Skip to main content

Reporter

Stem cells take heart

Feb. 20, 2012—Signaling pathway discoveries suggest ways to induce stem cells to become cardiac muscle cells, which could be useful for regenerating damaged heart muscle.

Read more


Memory intact in early psychosis

Feb. 16, 2012—Brain deficits are not present in the early stages of schizophrenia, suggesting it may be possible to delay or prevent the development of brain abnormalities.

Read more


On the tail of RSV infection mechanism

Feb. 15, 2012—New details about the life cycle of respiratory syncytial virus (RSV) could aid the development of therapies to combat this leading cause of serious illness in infants and the elderly.

Read more


Matchmaker for clinical studies

Feb. 8, 2012—ResearchMatch.org is a web-based registry that is connecting participants and researchers for clinical studies.

Read more


Tool finds connections in genome data

Feb. 8, 2012—A new analytical tool points to genes that act together to increase disease risk.

Read more


Treatment window for genetic disorder

Feb. 1, 2012—Treatment with a drug used to prevent organ rejection partially reverses the course of tuberous sclerosis, research in mice suggests.

Read more


Drugs reverse lung cancer cell changes

Feb. 1, 2012—Drugs that target “epigenetic” changes may help treat or slow the progression of lung cancer.

Read more


Protein repairs esophageal DNA damage

Jan. 25, 2012—A protein involved in repairing DNA damage associated with gastric reflux may play a tumor suppressor role in the esophagus and could represent a target for therapies to combat esophageal cancer.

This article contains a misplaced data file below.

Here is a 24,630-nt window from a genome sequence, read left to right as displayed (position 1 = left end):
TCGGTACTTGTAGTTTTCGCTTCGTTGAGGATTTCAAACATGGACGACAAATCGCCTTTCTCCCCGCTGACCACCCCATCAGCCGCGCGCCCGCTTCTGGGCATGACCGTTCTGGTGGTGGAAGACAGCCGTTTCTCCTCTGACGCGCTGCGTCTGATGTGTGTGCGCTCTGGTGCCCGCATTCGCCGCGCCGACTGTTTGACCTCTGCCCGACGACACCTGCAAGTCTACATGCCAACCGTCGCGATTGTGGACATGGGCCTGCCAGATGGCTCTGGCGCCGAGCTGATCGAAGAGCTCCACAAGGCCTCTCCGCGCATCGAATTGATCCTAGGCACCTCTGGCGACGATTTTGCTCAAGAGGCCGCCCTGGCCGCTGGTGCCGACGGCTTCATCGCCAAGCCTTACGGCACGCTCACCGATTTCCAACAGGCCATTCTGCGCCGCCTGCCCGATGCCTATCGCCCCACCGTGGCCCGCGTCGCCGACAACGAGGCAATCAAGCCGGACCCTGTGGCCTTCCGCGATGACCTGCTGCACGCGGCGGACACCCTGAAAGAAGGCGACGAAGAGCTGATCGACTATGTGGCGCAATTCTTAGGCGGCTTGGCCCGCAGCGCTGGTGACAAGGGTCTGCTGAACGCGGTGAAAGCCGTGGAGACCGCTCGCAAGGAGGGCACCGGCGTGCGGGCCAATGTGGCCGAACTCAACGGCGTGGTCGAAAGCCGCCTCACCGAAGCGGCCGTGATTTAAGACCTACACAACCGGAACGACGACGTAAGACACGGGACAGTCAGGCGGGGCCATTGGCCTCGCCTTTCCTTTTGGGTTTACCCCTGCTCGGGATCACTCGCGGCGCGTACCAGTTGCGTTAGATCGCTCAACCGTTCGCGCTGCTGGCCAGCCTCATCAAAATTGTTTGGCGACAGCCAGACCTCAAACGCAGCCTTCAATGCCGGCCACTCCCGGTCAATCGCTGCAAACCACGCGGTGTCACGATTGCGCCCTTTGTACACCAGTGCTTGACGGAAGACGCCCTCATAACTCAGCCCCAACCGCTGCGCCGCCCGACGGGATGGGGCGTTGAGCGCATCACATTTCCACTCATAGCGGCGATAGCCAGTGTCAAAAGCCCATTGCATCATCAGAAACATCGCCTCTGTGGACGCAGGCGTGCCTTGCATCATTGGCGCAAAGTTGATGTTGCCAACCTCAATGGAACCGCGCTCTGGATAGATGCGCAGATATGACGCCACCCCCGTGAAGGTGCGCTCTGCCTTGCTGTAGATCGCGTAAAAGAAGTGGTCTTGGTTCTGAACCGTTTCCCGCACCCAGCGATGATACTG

Read more


Alcohol’s molecular mediators

Jan. 23, 2012—Therapeutic agents focusing on the brain region involved in stress-induced relapse may be effective in preventing relapse in patients with alcohol use disorders.

Read more


Studies shed new light on how nitric oxide is produced

Jan. 20, 2012—The discovery of a previously unrecognized and pivotal role of enzyme ASL in nitric oxide production could potentially lead to new therapies for babies with pulmonary hypertension.

Read more


Digestive disease research bolstered by grant renewal

Jan. 20, 2012—The Vanderbilt Digestive Disease Research Center celebrates its 10th anniversary this year with a second five-year renewal of its federal research grant.

Read more


Pumping up the pancreas in pregnancy

Jan. 20, 2012—A strain of mutant mice provide a novel model for studying glucose intolerance and gestational diabetes during pregnancy and suggest that certain molecules may be useful for therapeutic applications.

Read more


Recent Stories from VUMC News and Communications Publications

Marissa Benchea has CF, and she is one of hundreds of thousands of adults not only surviving but thriving with a chronic childhood disease.

Vanderbilt Medicine

Marissa Benchea has CF, and she is one of hundreds of thousands of adults not only surviving but thriving with a chronic childhood disease.

One hundred years ago, multiple “waves” of a deadly flu swept across the world.

Vanderbilt Medicine

One hundred years ago, multiple “waves” of a deadly flu swept across the world.

A diagnosis of cancer at any age is tragic, but during the adolescent and young adult years, it’s especially complicated.

Hope

A diagnosis of cancer at any age is tragic, but during the adolescent and young adult years, it’s especially complicated.

Karen Dyer Young cares for patients and members of the Dayani Center who have or are recovering from cancer or a stem cell transplant.

Momentum

Karen Dyer Young cares for patients and members of the Dayani Center who have or are recovering from cancer or a stem cell transplant.

more